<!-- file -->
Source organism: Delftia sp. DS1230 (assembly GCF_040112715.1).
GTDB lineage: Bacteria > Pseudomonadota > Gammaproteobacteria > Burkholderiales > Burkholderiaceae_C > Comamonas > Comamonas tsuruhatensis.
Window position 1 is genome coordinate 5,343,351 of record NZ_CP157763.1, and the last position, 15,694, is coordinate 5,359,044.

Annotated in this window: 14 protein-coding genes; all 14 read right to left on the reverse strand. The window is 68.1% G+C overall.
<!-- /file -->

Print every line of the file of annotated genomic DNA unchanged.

Source organism: Delftia sp. DS1230 (assembly GCF_040112715.1).
GTDB lineage: Bacteria > Pseudomonadota > Gammaproteobacteria > Burkholderiales > Burkholderiaceae_C > Comamonas > Comamonas tsuruhatensis.
Window position 1 is genome coordinate 5,343,351 of record NZ_CP157763.1, and the last position, 15,694, is coordinate 5,359,044.

Annotated in this window: 14 protein-coding genes; all 14 read right to left on the reverse strand. The window is 68.1% G+C overall.